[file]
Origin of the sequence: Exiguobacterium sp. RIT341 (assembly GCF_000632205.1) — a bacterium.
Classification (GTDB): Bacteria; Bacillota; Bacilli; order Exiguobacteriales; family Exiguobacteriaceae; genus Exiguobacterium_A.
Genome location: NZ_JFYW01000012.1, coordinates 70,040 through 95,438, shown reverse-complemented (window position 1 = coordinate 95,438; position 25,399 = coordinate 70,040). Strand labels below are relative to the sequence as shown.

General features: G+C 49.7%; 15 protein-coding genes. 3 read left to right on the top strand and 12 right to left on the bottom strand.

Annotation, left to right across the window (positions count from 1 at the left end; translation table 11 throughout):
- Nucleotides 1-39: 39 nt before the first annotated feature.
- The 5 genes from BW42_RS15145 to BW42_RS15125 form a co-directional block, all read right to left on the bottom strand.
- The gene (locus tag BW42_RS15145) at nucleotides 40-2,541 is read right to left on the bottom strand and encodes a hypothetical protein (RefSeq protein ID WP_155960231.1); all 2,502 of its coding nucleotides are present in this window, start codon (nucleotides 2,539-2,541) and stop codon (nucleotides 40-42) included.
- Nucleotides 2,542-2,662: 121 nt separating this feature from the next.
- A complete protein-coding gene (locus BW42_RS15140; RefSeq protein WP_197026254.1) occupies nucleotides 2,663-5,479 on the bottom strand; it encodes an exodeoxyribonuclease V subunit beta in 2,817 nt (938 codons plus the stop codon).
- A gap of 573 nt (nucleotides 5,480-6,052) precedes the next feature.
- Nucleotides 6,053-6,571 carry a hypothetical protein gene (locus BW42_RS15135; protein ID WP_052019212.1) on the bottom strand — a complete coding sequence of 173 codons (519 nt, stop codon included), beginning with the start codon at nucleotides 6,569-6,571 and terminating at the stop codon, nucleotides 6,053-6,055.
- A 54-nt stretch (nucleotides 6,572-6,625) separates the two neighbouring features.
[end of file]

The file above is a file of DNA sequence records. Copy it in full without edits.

Origin of the sequence: Exiguobacterium sp. RIT341 (assembly GCF_000632205.1) — a bacterium.
Classification (GTDB): Bacteria; Bacillota; Bacilli; order Exiguobacteriales; family Exiguobacteriaceae; genus Exiguobacterium_A.
Genome location: NZ_JFYW01000012.1, coordinates 70,040 through 95,438, shown reverse-complemented (window position 1 = coordinate 95,438; position 25,399 = coordinate 70,040). Strand labels below are relative to the sequence as shown.

General features: G+C 49.7%; 15 protein-coding genes. 3 read left to right on the top strand and 12 right to left on the bottom strand.

Annotation, left to right across the window (positions count from 1 at the left end; translation table 11 throughout):
- Nucleotides 1-39: 39 nt before the first annotated feature.
- The 5 genes from BW42_RS15145 to BW42_RS15125 form a co-directional block, all read right to left on the bottom strand.
- The gene (locus tag BW42_RS15145) at nucleotides 40-2,541 is read right to left on the bottom strand and encodes a hypothetical protein (RefSeq protein ID WP_155960231.1); all 2,502 of its coding nucleotides are present in this window, start codon (nucleotides 2,539-2,541) and stop codon (nucleotides 40-42) included.
- Nucleotides 2,542-2,662: 121 nt separating this feature from the next.
- A complete protein-coding gene (locus BW42_RS15140; RefSeq protein WP_197026254.1) occupies nucleotides 2,663-5,479 on the bottom strand; it encodes an exodeoxyribonuclease V subunit beta in 2,817 nt (938 codons plus the stop codon).
- A gap of 573 nt (nucleotides 5,480-6,052) precedes the next feature.
- Nucleotides 6,053-6,571 carry a hypothetical protein gene (locus BW42_RS15135; protein ID WP_052019212.1) on the bottom strand — a complete coding sequence of 173 codons (519 nt, stop codon included), beginning with the start codon at nucleotides 6,569-6,571 and terminating at the stop codon, nucleotides 6,053-6,055.
- A 54-nt stretch (nucleotides 6,572-6,625) separates the two neighbouring features.